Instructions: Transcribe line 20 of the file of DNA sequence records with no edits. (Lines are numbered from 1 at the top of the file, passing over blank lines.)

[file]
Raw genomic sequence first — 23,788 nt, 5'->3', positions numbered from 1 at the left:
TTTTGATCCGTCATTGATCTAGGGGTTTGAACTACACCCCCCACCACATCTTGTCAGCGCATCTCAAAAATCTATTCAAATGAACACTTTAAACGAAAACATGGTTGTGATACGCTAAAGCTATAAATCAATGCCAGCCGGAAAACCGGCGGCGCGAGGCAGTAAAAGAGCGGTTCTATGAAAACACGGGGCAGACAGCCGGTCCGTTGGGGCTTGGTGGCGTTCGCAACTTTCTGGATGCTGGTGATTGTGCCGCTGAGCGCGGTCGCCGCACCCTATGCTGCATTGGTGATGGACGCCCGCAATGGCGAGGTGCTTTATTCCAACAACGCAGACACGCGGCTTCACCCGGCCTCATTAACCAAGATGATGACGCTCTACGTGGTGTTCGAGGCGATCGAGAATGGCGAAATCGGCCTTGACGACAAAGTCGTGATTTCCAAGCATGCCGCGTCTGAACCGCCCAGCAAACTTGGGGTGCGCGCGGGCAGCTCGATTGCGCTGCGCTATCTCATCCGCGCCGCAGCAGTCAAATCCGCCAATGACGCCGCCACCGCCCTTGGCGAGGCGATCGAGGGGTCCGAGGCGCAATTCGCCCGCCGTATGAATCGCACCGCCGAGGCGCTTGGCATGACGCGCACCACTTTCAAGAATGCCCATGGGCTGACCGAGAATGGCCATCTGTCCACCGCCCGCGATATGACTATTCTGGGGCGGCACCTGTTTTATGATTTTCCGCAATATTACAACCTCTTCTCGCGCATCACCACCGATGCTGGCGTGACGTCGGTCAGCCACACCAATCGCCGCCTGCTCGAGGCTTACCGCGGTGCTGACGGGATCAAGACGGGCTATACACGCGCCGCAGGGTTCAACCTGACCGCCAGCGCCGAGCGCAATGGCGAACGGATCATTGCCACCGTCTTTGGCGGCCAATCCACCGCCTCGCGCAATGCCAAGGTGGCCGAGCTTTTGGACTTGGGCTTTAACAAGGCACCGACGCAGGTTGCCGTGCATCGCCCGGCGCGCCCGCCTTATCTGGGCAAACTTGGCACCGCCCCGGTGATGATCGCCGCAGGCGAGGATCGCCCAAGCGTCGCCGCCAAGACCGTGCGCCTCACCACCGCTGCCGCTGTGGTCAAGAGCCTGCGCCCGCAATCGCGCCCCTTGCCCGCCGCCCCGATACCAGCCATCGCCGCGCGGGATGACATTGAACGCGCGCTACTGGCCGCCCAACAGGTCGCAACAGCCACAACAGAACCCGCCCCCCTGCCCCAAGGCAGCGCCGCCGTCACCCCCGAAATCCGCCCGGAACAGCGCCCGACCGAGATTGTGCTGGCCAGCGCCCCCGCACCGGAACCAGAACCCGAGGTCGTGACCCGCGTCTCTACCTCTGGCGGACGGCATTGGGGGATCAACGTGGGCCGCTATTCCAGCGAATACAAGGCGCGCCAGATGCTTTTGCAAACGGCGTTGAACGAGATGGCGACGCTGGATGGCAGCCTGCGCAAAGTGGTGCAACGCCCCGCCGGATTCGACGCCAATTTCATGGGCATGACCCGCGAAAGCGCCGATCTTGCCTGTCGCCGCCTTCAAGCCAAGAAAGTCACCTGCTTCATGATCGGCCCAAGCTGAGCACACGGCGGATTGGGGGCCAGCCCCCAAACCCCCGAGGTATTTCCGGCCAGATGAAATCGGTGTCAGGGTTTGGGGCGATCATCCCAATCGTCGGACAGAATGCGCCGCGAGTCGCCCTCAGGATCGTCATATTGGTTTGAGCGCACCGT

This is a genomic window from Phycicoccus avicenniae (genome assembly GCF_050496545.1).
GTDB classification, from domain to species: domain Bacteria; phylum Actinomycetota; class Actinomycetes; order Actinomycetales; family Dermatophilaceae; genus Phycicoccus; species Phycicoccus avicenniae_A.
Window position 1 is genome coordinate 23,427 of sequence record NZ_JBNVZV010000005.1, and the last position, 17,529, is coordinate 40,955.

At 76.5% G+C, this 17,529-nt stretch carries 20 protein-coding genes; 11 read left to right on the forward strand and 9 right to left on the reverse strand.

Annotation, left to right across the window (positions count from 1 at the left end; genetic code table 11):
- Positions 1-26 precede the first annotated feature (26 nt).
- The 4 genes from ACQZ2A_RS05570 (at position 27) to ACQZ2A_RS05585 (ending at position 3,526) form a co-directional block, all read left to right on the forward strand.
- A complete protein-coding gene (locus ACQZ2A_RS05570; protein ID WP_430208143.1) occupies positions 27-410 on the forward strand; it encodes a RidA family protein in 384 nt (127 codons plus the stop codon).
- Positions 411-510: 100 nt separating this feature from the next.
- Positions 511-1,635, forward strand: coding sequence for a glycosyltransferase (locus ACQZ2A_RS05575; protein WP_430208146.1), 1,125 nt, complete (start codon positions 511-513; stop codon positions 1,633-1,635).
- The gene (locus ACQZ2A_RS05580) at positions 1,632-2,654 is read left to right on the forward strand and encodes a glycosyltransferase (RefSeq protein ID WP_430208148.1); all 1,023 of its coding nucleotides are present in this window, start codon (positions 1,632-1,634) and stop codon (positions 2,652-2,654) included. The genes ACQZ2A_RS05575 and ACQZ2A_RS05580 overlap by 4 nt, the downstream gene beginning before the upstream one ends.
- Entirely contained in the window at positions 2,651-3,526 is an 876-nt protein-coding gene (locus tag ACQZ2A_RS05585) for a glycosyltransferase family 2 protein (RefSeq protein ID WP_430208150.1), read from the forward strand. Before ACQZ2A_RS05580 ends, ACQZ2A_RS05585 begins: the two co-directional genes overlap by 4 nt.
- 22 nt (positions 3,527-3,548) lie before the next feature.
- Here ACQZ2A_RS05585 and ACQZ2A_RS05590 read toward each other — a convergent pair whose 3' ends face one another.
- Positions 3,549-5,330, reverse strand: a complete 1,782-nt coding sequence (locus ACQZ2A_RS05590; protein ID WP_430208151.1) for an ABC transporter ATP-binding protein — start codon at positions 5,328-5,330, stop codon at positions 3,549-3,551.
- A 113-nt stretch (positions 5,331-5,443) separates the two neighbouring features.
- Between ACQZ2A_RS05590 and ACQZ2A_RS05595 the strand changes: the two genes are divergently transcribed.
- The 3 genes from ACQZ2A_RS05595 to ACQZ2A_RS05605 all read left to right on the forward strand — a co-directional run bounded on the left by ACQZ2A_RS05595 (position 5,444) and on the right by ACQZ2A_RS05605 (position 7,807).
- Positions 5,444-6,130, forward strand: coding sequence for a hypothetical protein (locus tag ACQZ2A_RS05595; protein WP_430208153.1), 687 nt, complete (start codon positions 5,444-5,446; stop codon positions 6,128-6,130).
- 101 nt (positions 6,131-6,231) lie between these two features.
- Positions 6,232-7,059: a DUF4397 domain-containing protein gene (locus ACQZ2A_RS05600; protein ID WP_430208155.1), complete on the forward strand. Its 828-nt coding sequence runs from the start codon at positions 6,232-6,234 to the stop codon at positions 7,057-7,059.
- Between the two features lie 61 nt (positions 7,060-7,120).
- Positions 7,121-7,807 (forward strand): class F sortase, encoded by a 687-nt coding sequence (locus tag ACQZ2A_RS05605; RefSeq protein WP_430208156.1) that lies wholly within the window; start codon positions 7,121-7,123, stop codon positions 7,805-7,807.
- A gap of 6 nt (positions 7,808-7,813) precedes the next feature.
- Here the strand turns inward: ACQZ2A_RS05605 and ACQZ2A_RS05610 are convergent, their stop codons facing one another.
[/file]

- The 3 genes from ACQZ2A_RS05595 to ACQZ2A_RS05605 all read left to right on the forward strand — a co-directional run bounded on the left by ACQZ2A_RS05595 (position 5,444) and on the right by ACQZ2A_RS05605 (position 7,807).